Jones joins Zephyr as an enthusiastic employee, without even knowing what the company does. This doesn’t seem to be an odd thing at Zephyr, where Jones’ coworkers in the Training Sales department just accept that Zephyr is a ‘holdings’ company, and get on with their menial, perpetual tasks that often seem to have no point and no outcome.
Roger is concerned with who took his donut, and someone may even get fired over it. Holly gets through the day just so she can sweat out her exercise addiction in the corporate gym. Elizabeth falls in love with her customers, but not if they’re too easy or come on too strong. Freddy has been in the same position for five years and is thwarted in any attempt to get promoted.
It doesn’t take long for newbie Jones to realise there is something strange about Zephyr. No one has ever seen the CEO face to face, and the flirtatious receptionist Eve is never at her post, yet seems to earn more money than everybody else. His investigations take him to the forefront of the secrets behind bestselling business book The Omega Management System, which every manager carries, and into the secret labyrinthine depths of a controlling and soulless experiment.
I don’t want to give too much away about this little satirical gem. It’s a very easy and enjoyable read with romantic/ethical conflicts and plenty of corporate and personal intrigue. There were a few moments where characters disappeared that I had grown empathy for (but this may be a tool used by Barry to make us see the cruelty of the company), and a few needless descriptions of life outside the company, where the stiflingly contained world within would have sufficed. The characters are not exactly enlightening, but this is more a concept novel, and I think there should be more corporate satires about!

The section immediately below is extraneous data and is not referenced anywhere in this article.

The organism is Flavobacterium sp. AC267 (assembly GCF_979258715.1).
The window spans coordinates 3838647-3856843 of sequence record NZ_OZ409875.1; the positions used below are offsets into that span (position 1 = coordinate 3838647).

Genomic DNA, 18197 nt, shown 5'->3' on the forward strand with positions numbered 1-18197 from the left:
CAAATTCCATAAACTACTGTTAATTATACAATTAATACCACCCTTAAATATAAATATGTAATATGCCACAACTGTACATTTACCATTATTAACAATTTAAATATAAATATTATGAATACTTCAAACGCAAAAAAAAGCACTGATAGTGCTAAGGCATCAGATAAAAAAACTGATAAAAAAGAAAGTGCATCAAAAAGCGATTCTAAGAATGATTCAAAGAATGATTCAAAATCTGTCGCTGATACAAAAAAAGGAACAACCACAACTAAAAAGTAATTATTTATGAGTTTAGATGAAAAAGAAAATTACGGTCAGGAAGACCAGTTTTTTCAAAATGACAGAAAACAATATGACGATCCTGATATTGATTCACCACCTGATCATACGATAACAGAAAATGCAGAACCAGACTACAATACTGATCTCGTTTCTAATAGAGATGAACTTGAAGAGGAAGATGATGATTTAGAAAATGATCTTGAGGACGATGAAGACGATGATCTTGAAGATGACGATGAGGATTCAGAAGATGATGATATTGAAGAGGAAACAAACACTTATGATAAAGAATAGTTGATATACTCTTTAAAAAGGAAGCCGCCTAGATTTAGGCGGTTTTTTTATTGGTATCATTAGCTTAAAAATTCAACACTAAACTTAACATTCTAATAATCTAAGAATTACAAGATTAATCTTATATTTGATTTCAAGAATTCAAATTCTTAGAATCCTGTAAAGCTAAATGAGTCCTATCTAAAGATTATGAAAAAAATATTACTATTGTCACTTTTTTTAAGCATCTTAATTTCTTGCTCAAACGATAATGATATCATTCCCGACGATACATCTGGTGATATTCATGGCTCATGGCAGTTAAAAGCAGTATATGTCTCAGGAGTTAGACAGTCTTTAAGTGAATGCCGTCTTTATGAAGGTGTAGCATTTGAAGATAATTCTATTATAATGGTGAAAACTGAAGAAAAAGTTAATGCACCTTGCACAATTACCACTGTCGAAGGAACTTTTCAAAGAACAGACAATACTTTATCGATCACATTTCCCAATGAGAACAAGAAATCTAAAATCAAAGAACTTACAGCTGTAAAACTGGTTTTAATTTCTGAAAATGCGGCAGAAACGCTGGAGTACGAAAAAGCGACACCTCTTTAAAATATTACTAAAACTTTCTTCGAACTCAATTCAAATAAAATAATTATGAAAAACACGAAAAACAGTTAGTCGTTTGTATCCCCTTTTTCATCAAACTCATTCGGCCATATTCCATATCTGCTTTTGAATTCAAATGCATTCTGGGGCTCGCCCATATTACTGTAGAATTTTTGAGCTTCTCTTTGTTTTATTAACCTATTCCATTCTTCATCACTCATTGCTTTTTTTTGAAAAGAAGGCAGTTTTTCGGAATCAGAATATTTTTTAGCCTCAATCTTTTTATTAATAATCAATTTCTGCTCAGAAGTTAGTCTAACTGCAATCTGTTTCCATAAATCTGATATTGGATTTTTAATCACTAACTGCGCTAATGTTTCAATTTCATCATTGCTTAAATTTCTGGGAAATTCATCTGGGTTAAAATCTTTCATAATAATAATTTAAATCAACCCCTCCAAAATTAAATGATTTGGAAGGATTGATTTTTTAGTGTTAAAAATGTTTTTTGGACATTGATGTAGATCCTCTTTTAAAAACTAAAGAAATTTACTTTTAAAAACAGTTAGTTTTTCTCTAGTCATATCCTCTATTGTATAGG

Gold moments (that are often frighteningly close to true situations) include the indecipherable company Mission Statement, and this exchange about why IT is on the ‘bottom’ floor:
Jones looks at the button panel. ‘What’s so bad about IT?’
‘Please,’ Freddy says. ‘Some of them don’t even wear suits.’
There are also innumerable references to outsourcing and company consolidation, and about rights at work. The Human Resources Department is like a nightmarish hall of mirrors with booming voices like the Wizard of Oz behind his curtain, while workers quiver like Tinman. There are references to the way business textbooks refer to employees as a ‘tribe’. The company intimidates people into working when they’re sick, embarrasses them for smoking, and finds other roundabout ways to discriminate in order to improve production time.
There are incredibly materialistic (and lonely) characters who look like soap stars and think they’re living in the ‘real world’ by ridding themselves of the worry of conscience.
There’s the big fat hopeful question of whether a company can be both profitable and democratic. Barry ultimately leaves you with a sweet taste in your mouth, not a bitter one, and the book is great entertainment. The fact that it might also simmer a little dissent behind some desks is a wonderful thing. Highly accessible fiction.
Max Barry’s website and really random blog.